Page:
What makes a marketing expert qualified to write educational standards that have become the de facto nationalized standards for schools across the country? Nobody knows. And the National Governors Association (NGA)—a Washington DC based trade group which holds no legislative authority, yet spearheaded the development of the Common Core—isn’t telling.
In a July, 2009 press release the NGA stated “The Work Group’s deliberations will be confidential throughout the process.” Since then, the NGA continues its shroud of secrecy as to how the standards writers were chosen for the Standards Development Work Group and how the standards themselves were developed.
However, when the states committed to adopting Common Core in their Memorandum of Understanding (MOU), the agreement professed: “The CCSSO and NGACenter will convene Achieve, ACT, and the College Board in an open inclusive, and efficient process to develop a set of end-of-high school expectations in English language arts and mathematics based on evidence.” (This language can be found on page 129 here under the section titled Develop K-12 Standards in English Language Arts and Math.)
Martha Vockley, principal and founder of the marketing business VockleyLang LLC, was a member of the English Language Arts (ELA) Work Group. It’s still a mystery how this group was formed with no classroom teachers, special education teachers, or early childhood specialists.
So who is Martha Vockley? According to her Web site, she is an award winning writer and project manager. What did she write about that won her an award? Was it anything education related? Maybe for some of her marketing work? No. Her award winning article titled Safe and Secure? Healthcare in the Cyber World can be viewed here.
While Vockley has no publisized professional teaching background per se, her Web site boasts of a lovely portfolio of brochures and other promotional materials created for schools and educational organizations. Vockley is also listed as a team member for Grunwald Associates, a company which offers market research, business development, and strategic consulting. Her profile at Grunwaldshows she has a master’s degree in professional writing and a bachelor’s degree in English.
Sandra Stotsky, the only ELA content expert on the Common Core Validation Committee refused to sign off on the standards that Vockley helped develop. Numerous criticisms have been leveled against the ELA standards, including the increased emphasis on the reading of informational texts. Stotsky asserts, “A diminished emphasis on literature in the secondary grades makes it unlikely that American students will study a meaningful range of culturally and historically significant literary works before graduation. It also prevents students from acquiring a rich understanding and use of the English language. Perhaps of greatest concern, it may lead to a decreased capacity for analytical thinking.”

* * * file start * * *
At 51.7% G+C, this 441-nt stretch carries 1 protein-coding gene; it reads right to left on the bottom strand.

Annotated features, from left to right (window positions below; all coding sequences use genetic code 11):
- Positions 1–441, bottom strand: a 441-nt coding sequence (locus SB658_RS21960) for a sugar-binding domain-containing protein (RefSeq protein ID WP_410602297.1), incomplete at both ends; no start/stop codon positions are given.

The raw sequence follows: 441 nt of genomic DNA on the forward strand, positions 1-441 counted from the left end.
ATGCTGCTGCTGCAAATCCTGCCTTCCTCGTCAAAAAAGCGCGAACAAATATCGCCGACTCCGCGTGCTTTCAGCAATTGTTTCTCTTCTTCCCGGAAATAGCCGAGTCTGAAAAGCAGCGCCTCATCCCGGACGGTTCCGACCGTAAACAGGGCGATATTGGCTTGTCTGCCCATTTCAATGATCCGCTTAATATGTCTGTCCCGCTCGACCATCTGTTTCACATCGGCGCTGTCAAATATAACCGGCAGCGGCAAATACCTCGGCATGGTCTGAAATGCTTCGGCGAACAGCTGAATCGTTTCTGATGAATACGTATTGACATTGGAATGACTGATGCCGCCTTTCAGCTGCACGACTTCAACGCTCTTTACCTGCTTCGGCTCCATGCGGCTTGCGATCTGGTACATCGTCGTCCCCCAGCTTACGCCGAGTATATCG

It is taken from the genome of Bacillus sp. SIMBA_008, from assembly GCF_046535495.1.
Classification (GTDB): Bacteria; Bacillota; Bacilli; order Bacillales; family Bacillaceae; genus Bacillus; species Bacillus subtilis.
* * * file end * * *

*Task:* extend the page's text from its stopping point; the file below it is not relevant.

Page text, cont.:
In addition to the concerns regarding the de-emphasis of literature, questions have been raised about the appropriateness of the literary examples that made the cut into the copyrighted set of standards. Parents across the country expressed outrage over books such as The Bluest Eye and Dreaming in Cuban, listed as reading exemplars in Appendix A of the Common Core State Standards. With no transparency as to who suggested these books for the exemplar reading list, it is unclear if Vockley supported adding materials such as these, which some consider nothing more than soft porn.
These exemplars cannot be removed from the appendix by state boards of education without violating the copyright. Nor can the weight given to informational texts be changed without copyright infringement. In fact, there is no clear process to amend the standards, even by the copyright holders, The National Governors Association Center for Best Practices (NGA Center) and the Council of Chief State School Officers (CCSSO). .
With the upcoming election cycle, voters are looking for the Colorado gubernatorial candidate Bob Beauprez (R) to demand answers from incumbent John Hickenlooper (D) who currently serves as vice-chair of the NGA. Hickenlooper might wish to avoid questions about Vockley and the NGA’s role in Common Core State Standards—questions like:
-How do you find it acceptable for states to sign a Memo of Understanding (MOU) that pledges “an open inclusive, and efficient process” in the development of the Common Core State Standards, yet the NGA—the organization for which you are vice-chair—insists on keeping the selection process secret regarding the hiring of standards writers and the creative process of writing the standards? What is the NGA hiding?
-As vice chair of the NGA,what concerns you about the only mathematician on the Validation Committee—a mathematician who happens to be affiliated with NASA—refusing to sign off on the Common Core Math Standards?
-As vice-chair of the NGA, what is your response to the only content expert on the ELA Validation Committee refusing to sign off on a set of standards that were developed in part by a marketing expert?
-Why won’t the NGA release how the standards writers were chosen and by what criteria they were selected?
-Why won’t the NGA share the minimum qualifications for standards writers?
-Why won’t the NGA waive confidentiality agreements signed by Work Group and Validation Committee members to allow for transparency in how the standards were developed?
-Why won’t the NGA share who elected marketing expert Martha Vockley to be part of the Standards Development Work Group—the group tasked with writing the Common Core State Standards? Who made the decision to hire her?
While who elected Martha Vockley for the Common Core Work Group remains unknown, Colorado voters will be deciding in November if they want to re-elect NGA vice chair, John Hickenlooper.